One of the arguments cited by supporters of the individual mandate is that the Militia Act of 1792 required militia members to purchase rifles.
Seeking precedents for the law’s requirement that Americans buy health insurance, some constitutional scholars are reaching back 220 years to a law signed byGeorge Washington: the Militia Act of 1792.
There were two laws, actually, that empowered the president to call up state militias for the purpose of defending the new nation. Those conscripted were required within six months to arm themselves with “a good musket or firelock, a sufficient bayonet and belt, two spare flints, and a knapsack, a pouch, with a box therein, to contain not less than twenty four cartridges, suited to the bore of his musket or firelock, each cartridge to contain a proper quantity of powder and ball.” Rifles could be substituted for muskets.
Akhil Amar and Ian (not Ira) Millhiser argue that the fact that George Washington was comfortable with it means its cool!
“This is the gold standard. You’ve got George Washington vouching for this law,” says Akhil Reed Amar, a professor of constitutional law at Yale Law School. “In my view, it’s huge and key.”
Going back to the generation that wrote the Constitution makes the precedent even better, adherents say; it shows that the nation’s founders had no problem requiring citizens to enter into commerce.
“George Washington thought that a purchase mandate was OK,” says Ira Millhiser, a legal policy analyst at the liberal Center for American Progress.
This is what I call “retrospective originalism.” It doesn’t look to what words meant, or what the enactors intent was, but rather to the fact that if the framers were comfortable with it, it must be good. Here is how I describe this concept in my forthcoming review of Adam Winkler’s Gunfight in the Texas Law Review:
Second, the history of early gun laws can be used as evidence of what the framers of the Second Amendment were comfortable with. That is, examples of the founding generation placing limitations on the right to keep and bear arms suggest that this is how the Second Amendment was meant to operate. Or, opposition to such laws indicates that those laws were not compatible with the Second Amendment. In other words, if it was good enough for James Madison, it is good enough for us! I call this approach “retrospective originalism.”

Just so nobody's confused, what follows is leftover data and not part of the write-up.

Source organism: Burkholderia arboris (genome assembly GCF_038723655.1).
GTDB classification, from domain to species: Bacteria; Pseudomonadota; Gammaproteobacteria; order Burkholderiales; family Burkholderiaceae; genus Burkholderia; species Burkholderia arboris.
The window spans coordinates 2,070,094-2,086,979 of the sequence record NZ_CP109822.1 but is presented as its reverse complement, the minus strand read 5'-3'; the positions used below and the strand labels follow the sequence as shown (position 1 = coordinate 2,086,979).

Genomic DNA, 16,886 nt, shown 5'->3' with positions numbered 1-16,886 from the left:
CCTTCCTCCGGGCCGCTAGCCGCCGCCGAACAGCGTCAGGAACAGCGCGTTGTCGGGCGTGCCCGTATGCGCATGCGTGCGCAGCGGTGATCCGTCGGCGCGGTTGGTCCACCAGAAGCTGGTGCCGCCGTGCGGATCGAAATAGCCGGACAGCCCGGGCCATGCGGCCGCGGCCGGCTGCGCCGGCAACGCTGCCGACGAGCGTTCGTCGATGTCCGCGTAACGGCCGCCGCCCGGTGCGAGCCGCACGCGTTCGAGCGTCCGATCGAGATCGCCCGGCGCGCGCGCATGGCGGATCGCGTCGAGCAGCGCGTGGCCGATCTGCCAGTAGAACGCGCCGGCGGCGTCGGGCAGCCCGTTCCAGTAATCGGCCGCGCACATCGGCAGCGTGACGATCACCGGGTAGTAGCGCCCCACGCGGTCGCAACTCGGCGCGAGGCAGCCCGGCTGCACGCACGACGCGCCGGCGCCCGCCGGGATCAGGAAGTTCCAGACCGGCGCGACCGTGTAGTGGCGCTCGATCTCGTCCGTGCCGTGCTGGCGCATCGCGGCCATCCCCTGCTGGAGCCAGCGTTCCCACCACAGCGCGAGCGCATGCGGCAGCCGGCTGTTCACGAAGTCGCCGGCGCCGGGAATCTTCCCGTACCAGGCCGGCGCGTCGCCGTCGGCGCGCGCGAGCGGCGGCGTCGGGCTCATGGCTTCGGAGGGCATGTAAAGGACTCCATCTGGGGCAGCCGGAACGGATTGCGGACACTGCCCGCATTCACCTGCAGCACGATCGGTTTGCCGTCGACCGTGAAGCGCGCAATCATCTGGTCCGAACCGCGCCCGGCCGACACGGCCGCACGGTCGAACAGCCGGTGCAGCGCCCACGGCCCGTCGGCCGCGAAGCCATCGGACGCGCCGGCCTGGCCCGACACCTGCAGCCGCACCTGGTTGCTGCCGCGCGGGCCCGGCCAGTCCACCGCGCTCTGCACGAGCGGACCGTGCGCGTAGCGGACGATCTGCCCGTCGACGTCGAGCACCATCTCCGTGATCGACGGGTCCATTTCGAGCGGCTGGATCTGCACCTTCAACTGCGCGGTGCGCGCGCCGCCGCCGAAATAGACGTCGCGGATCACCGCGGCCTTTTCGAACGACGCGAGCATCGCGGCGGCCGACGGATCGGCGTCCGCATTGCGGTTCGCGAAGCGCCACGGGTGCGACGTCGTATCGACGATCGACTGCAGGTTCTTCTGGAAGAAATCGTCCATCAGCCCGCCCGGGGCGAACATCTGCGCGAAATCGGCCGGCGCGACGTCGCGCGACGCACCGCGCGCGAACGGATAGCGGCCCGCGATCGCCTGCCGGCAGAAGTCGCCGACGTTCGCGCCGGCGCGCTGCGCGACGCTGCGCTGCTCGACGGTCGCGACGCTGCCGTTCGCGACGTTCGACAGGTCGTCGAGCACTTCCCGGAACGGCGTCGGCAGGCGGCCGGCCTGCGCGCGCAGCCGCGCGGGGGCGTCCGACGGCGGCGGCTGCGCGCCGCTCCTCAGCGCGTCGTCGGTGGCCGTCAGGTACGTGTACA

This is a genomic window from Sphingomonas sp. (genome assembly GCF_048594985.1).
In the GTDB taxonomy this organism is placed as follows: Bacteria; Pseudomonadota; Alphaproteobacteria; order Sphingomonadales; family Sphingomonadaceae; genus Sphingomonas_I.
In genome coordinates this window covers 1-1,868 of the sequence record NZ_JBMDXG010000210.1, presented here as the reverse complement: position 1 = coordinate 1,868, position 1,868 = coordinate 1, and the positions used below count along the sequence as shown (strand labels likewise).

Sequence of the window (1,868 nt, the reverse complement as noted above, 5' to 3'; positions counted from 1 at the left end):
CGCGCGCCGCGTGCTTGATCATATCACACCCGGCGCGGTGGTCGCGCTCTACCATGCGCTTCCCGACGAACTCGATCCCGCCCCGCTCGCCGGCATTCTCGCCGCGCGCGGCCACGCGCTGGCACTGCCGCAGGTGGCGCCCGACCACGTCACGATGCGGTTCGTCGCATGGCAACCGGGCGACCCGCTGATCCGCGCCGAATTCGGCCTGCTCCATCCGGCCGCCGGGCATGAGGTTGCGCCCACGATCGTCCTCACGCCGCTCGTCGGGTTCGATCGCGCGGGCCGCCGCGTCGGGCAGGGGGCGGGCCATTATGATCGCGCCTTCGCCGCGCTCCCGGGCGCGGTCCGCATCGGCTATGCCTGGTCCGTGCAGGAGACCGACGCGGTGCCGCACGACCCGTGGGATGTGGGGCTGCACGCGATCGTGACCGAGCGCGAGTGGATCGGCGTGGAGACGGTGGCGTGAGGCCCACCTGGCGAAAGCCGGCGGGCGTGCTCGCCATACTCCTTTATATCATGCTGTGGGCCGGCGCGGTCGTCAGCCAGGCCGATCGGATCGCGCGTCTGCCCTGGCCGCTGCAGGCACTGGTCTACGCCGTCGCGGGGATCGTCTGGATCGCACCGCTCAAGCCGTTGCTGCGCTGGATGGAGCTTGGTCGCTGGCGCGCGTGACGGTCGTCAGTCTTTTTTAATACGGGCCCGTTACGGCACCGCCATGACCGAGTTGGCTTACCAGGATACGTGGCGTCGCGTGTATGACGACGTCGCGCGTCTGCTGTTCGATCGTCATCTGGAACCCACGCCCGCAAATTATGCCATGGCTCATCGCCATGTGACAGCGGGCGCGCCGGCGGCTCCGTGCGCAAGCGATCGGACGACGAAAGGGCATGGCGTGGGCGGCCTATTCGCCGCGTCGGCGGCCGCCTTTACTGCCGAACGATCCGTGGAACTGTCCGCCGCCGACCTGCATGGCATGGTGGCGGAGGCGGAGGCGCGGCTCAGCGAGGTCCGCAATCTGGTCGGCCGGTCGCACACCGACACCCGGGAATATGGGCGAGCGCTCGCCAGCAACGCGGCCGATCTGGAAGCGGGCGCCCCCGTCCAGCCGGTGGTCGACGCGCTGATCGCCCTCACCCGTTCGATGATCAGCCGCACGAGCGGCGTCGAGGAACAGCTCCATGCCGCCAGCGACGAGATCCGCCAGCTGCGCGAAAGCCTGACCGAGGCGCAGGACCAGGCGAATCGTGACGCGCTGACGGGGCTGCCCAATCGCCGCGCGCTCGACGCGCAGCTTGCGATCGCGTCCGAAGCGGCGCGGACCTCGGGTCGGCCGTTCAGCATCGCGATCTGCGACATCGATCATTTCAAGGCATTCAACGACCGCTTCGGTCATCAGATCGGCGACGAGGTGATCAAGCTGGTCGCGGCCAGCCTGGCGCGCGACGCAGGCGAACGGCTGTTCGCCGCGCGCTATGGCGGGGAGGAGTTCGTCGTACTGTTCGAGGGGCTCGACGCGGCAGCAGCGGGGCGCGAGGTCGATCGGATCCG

This method must be distinguished from the original-expected-application blend of originalism, which looks to how the framers would expect the Constitution to be applied to modern issues—such as how the Fourth Amendment would apply to a device that can measure heat signatures inside a home. Retrospective originalism, in contrast, uses the practices of the Founding era as evidence of how the provisions were intended to operate back then. For example, Winkler cites to many of the laws passed in the Colonial era aimed at promoting gun safety as evidence that the Framers were comfortable with strict gun control laws. These ordinances—many of which were cited in Justice Breyer’s dissent in Heller—are illustrations that “gun possession . . . balanced with gun safety laws was [an idea] that the founders endorsed.”
Randy’s reply is somewhat unsatisfactory–he, of all people, should not be doubting aspects of originalism:
For some opponents, the fallacy of the argument is best exemplified by the need to reach back 220 years to find it. “Look where they have to go to try to find a precedent,” says Randy Barnett, professor of legal theory at Georgetown University Law Center and one of the lawyers representing the National Federation of Independent Business.
This is an aspect of originalism that has gone understudied, I think, largely because of it’s intuitive appeal. Hell, if George Washington did it, how can it be unconstitutional. (Well, Washington’s role in the ratification of the Constitution was barely ceremonial, though, his actions to define the role of the role of the Executive is quite significant)